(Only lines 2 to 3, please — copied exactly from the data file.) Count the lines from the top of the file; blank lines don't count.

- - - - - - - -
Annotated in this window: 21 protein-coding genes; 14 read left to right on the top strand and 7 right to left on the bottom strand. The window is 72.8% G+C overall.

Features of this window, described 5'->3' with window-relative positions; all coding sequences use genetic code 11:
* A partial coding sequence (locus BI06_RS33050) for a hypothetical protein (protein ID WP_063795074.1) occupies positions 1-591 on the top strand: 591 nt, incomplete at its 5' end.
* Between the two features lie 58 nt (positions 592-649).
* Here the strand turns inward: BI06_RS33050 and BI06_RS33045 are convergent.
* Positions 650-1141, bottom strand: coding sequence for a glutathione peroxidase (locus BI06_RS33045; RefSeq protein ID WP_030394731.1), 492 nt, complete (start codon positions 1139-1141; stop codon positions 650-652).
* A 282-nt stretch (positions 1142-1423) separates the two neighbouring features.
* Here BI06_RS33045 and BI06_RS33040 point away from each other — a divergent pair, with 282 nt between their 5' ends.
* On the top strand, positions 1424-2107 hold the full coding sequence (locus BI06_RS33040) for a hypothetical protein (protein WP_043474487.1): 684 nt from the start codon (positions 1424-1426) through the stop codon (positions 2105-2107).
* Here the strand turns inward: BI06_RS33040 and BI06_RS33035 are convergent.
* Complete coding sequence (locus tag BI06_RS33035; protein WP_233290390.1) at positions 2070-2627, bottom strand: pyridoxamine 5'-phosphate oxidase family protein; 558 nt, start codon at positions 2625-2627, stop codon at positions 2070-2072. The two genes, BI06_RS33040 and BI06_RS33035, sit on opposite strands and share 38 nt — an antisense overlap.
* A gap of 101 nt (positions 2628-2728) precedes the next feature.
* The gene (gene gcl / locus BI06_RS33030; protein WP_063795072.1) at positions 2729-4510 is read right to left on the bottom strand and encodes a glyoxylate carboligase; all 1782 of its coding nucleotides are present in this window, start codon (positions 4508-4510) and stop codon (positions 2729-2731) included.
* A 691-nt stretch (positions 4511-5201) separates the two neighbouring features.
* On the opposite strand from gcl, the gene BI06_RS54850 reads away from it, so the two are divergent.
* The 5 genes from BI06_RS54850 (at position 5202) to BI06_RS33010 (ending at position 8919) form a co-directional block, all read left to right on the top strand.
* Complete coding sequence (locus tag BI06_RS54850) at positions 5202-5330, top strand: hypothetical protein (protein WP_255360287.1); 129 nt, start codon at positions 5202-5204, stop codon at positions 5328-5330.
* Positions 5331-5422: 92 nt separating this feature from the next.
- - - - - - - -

Features of this window, described 5'->3' with window-relative positions; all coding sequences use genetic code 11:
* A partial coding sequence (locus BI06_RS33050) for a hypothetical protein (protein ID WP_063795074.1) occupies positions 1-591 on the top strand: 591 nt, incomplete at its 5' end.